Lions Mane Health Benefits for Cancer

July 3, 2023 4 mins to read
Share

Lion’s Mane (Hericium erinaceus), known as hóu tóu gū in traditional Chinese medicine (TCM), is a medicinal mushroom which has been used in TCM for centuries, and is now being studied by western medicine for its health benefits including potent cognitive and nerve health supporting characteristics. Studies also suggest Lion’s Mane may hold potential benefits for cancer patients. However many studies are in-vitro (cultured cells) or animal models, and more robust studies on humans are needed to fully understand and quantify these health benefits.

History

Lion’s Mane (aka Hericium erinaceus), is a medicinal mushroom that has been a part of traditional medicine for centuries, particularly in China, Japan & Korea. Its unique appearance, resembles that of a cluster of white spines or a shaggy mane of a lion, and has made it easily recognizable throughout its history. Traditionally, Lion’s Mane was used to treat a variety of health conditions, including: digestive issues, inflammation, and cancers. It was also considered a tonic for maintaining overall health and longevity. The mushroom has also often been used in culinary applications for its seafood-like taste. In traditional Chinese medicine, Lions Mane is revered for its purported nerve-regenerative properties and was used for centuries to treat neurodegenerative diseases. Modern scientific interest in Lion’s Mane has skyrocketed in the last few decades, especially concerning its potential to stimulate nerve growth factor (NGF) and enhance cognitive function, such as memory. Today, Lions mane is widely recognized for its potential neuroprotective and cognitive-enhancing effects, further building on its historical use and reputation in traditional Chinese medicine.

Health Benefits

  1. Anti-Cancer Properties: Various studies have demonstrated that Lion’s Mane may have anti-cancer properties, particularly against liver, colon, and gastric cancers. In vitro and animal studies show it may inhibit the proliferation and spread of cancer cells [1,2].
  2. Immune Support: Lion’s Mane may help boost immune function, potentially enhancing the body’s defense against cancer. In a mouse study, Lion’s Mane increased the activity of the intestinal portion of the immune system, which helps protect against pathogens entering the body [3].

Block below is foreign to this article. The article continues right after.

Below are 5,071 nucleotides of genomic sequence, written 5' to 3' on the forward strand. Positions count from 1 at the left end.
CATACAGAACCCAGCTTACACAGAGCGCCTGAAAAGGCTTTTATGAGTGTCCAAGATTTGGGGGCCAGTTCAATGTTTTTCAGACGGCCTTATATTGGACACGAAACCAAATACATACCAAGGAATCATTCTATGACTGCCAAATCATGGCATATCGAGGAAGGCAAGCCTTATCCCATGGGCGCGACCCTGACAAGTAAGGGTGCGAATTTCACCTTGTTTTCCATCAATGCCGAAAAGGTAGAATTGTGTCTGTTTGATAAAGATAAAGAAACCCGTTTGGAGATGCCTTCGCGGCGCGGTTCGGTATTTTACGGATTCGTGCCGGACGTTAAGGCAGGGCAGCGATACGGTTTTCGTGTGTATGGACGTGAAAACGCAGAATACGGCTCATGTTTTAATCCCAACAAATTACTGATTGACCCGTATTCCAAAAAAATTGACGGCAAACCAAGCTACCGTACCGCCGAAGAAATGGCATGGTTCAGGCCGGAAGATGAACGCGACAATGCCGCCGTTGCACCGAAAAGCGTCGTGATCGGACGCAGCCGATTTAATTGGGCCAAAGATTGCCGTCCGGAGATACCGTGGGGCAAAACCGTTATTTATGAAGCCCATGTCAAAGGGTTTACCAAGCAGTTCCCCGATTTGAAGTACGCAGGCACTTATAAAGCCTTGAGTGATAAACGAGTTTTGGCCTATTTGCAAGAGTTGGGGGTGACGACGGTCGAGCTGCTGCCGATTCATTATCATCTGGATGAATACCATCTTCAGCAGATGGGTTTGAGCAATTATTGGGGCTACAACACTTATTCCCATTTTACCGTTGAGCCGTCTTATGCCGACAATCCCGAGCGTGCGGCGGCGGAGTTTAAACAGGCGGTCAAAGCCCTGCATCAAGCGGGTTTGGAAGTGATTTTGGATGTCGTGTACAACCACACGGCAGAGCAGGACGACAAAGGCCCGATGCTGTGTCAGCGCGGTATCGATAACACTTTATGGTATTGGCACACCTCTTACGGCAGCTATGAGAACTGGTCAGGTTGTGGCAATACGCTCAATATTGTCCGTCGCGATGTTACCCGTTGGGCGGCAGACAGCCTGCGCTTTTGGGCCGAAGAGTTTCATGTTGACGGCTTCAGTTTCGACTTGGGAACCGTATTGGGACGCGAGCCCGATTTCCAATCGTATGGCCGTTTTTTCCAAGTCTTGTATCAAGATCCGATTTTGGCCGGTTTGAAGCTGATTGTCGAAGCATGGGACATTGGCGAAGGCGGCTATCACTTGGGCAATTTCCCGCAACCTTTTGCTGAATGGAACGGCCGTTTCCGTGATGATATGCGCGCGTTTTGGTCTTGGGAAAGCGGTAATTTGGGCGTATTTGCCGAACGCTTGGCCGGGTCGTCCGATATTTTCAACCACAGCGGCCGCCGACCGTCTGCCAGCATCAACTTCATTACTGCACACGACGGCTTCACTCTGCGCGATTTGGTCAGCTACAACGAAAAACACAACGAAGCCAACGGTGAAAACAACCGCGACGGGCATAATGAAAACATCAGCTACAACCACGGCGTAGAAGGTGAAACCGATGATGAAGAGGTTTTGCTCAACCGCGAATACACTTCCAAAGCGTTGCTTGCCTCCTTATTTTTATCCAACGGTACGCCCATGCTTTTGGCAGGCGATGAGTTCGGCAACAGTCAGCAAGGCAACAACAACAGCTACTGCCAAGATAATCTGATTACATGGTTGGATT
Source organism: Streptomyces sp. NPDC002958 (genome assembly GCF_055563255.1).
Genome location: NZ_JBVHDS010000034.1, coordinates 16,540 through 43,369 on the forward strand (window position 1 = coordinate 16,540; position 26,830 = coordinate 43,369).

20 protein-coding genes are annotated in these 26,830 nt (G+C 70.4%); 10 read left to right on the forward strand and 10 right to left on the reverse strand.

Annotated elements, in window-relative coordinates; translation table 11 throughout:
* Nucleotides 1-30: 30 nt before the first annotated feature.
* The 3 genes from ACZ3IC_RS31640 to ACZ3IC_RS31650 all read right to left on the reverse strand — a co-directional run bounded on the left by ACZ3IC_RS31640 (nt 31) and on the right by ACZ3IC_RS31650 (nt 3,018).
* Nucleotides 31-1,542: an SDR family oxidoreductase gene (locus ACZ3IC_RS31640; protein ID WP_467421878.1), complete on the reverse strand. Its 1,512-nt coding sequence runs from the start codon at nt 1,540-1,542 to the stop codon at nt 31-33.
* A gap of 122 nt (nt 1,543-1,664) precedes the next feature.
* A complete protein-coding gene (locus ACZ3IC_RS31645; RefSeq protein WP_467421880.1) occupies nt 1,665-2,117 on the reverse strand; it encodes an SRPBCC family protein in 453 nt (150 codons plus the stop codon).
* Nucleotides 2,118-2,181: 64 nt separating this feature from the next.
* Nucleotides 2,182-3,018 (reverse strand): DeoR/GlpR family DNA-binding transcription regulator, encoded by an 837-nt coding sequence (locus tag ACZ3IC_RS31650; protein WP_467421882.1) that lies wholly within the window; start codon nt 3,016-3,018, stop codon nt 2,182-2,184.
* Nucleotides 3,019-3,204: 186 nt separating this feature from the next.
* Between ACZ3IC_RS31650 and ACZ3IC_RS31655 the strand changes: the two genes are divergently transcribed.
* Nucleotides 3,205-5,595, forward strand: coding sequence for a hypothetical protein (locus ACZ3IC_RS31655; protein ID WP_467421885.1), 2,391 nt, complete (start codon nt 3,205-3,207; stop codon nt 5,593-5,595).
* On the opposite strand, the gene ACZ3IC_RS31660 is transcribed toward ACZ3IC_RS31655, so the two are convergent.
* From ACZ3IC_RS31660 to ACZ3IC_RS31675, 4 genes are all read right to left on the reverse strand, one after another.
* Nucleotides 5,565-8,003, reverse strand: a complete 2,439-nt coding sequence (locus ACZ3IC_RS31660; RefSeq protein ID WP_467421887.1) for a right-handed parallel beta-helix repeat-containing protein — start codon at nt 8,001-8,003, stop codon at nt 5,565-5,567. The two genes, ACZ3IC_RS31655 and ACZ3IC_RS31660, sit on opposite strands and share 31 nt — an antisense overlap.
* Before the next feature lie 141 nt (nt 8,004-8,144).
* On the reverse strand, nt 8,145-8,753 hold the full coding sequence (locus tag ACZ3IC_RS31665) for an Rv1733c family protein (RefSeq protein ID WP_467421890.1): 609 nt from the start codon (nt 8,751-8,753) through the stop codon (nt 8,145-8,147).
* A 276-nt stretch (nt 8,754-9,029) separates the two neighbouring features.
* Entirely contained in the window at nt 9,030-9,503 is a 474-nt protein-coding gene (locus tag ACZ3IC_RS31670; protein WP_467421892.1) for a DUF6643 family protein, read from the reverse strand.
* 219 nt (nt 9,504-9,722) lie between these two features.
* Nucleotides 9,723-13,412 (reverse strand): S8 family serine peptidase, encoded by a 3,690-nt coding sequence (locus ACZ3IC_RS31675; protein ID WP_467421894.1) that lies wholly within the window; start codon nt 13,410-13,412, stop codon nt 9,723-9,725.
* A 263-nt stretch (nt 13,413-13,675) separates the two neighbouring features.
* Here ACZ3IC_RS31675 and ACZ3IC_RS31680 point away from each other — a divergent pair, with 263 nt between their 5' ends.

3. Reduction of Side Effects from Cancer Treatments: Some research suggests Lion’s Mane may reduce the side effects of cancer treatments, such as a lack of appetite & nausea, although more research is needed [4].

Where to Buy Lions Mane?

I only recommend two brands: Host Defense by Pail Staments and Real Mushrooms (Available on my Amazon Affiliate Store or Pinterest). Both of which are certified organic, and ensure the best growth medium and extraction techniques and testing for maximum potency.

Conclusion

Lions mane has a variety of uses and purported health benefits in traditional Chinese medicine (TCM). Now western medicine is beginning to catch up, and prove through studies what Chinese medicine has known for thousands of years. When it comes to cancer, Lions mane can be a great option both as a preventative measure and possibly as a way to help manage some of the side effects associated with traditional chemo or radiation treatment. Take Lions Mane as a supplement or add it to your morning tea or coffee and reap the immune fortifying benefits of this medicinal herb.

References

  1. Kim, S. P., Kang, M. Y., Choi, Y. H., Kim, J. H., Nam, S. H., & Friedman, M. (2011). Mechanism of Hericium erinaceus (Yamabushitake) mushroom-induced apoptosis of U937 human monocytic leukemia cells. Food & function, 2(6), 348-356.
  2. Li, G., Yu, K., Li, F., Xu, K., Li, J., He, S., Cao, S., & Tan, G. (2013). Anticancer potential of Hericium erinaceus extracts against human gastrointestinal cancers. Journal of ethnopharmacology, 149(2), 563-573.
  3. Sheng, X., Yan, J., Meng, Y., Kang, Y., Han, Z., Tai, G., Zhou, Y., & Cheng, H. (2017). Immunomodulatory effects of Hericium erinaceus derived polysaccharides are mediated by intestinal immunology. Food & function, 8(3), 1020-1027.
  4. Rossi, P., Cesaroni, V., Brandalise, F., Occhinegro, A., Ratto, D., Perrucci, F., … & Girometta, C. (2020). Dietary Supplementation of Lion’s Mane Medicinal Mushroom, Hericium erinaceus (Agaricomycetes), and Spatial Memory in Wild-Type Mice. International journal of medicinal mushrooms, 22(5).

Leave a comment

Your email address will not be published. Required fields are marked *